A huge 2000kg Arctic walrus named Wally is causing havoc and destruction on board luxury boats and yachts – but the turmoil has all come to an end.
A large, mustachioed tourist has been terrorising boat owners in the Irish Sea all summer.
Wally the Arctic walrus first appeared in the British Isles in late July.
This didn’t go unnoticed. Resting on moored boats and pontoons, the 2000kg sea mammal has been leaving a tidal wave of destruction in his wake.
In West Cork, he sank two boats in as many days.
Now it seems they have come up with a solution to give everyone a break: a floating, walrus-sized couch.
Earlier this month an appeal from Seal Rescue Ireland called for urgent donations of pontoons to keep Wally away from boats.
“We are looking for a pontoon/floating platform as a safe haul-out site for the walrus, so that he can be effectively monitored, protected from disturbance, and damage to property prevented,” read SRI’s emergency appeal.
Believed to have travelled over 4000km from Svalbard, northern Norway, no wonder Wally needs a rest.
Unfortunately, the heavy animal has a taste for the high life. He has been seen hanging off the back of yachts and capsizing luxury motor launches.
He damaged three boats at anchor in Dunnycove, Cork in under a week, according to the Irish Times. But this wanton destruction hasn’t stopped him from becoming a celebrity.
Wally doesn’t stay in one place for long. He has been sighted in Wales, Cornwall, the Scilly Isles and as far afield as west France.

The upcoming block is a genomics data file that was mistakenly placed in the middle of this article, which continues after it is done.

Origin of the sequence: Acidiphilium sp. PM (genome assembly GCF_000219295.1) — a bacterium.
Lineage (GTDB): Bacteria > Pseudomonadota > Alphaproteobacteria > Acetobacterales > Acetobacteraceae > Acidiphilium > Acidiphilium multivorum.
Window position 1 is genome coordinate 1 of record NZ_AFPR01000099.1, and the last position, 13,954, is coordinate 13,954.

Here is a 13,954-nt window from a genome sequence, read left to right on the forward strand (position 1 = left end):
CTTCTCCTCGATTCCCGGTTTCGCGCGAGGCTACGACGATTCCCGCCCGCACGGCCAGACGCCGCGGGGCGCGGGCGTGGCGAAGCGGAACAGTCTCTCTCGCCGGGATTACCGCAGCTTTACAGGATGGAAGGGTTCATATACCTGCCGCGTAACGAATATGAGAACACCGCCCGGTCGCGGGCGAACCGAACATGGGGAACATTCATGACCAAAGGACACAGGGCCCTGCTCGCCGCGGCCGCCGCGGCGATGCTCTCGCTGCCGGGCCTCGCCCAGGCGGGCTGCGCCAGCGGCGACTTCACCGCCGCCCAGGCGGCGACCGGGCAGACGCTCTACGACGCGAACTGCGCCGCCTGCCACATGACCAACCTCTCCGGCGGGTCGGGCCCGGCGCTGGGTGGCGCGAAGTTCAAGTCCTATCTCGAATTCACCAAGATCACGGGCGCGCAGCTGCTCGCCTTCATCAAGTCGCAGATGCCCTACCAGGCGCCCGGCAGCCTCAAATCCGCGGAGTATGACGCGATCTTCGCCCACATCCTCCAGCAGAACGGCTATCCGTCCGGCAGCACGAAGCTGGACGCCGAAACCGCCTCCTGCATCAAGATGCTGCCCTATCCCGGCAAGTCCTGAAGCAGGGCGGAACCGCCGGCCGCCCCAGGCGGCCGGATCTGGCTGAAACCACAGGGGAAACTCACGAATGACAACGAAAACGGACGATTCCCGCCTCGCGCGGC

Despite his boat-sinking habit, the walrus has been adopted by local tourism businesses.
After appearing on the slip blocking a local RNLI lifeboat service in Tenby, Wales the walrus began appearing on souvenirs in the town. An opportunistic local Brewery Tenby Harbwr even made a walrus-inspired ‘Arctic Pale Ale’.
Last week, owners of a Cork bed and breakfast, donated a dirigible boat to the cause.
Asking for boaties and kayakers to share Wally’s location and give him some space, they tracked him down with a floating bed in tow.
The SRI shared photos of the inflatable launch “kindly modified and donated for this purpose by Nick from Nick and Annies Country Cottage”.
“A designated rib has been set out since, which will hopefully lure him away from other boats to reduce property damage, and we are working with the local community to monitor him there until he has rested enough to continue on his long journey,” said SRI’s executive director Melanie Croce in a statement.
The idea came from the British Divers Marine Life Rescue who helped construct a “floating couch” for the walrus to stop him damaging shipping in the Scilly Isles.
“We hope after having spent enough time recuperating after his jaunt from South Wales to Scilly via Spain, that this is a good sign he now has the energy to power himself back to the Arctic,” they said in a statement on the BDMLR website.
“We will of course continue to keep an eye on his travels and assist our colleagues should any help and advice be needed.”
According to the WWF, despite their robust size, Arctic walrus are vulnerable to extinction. Around 25,000 are thought to be left in Atlantic waters. However, they rarely venture further south than Greenland.
Shrinking sea ice and warming Arctic waters have disrupted their normal patterns and seen them pop up in unexpected places, such as Spain.
“Once threatened by commercial hunting, today the biggest danger it faces is climate change,” says WWF.
This article originally appeared on the NZ Herald and was reproduced with permission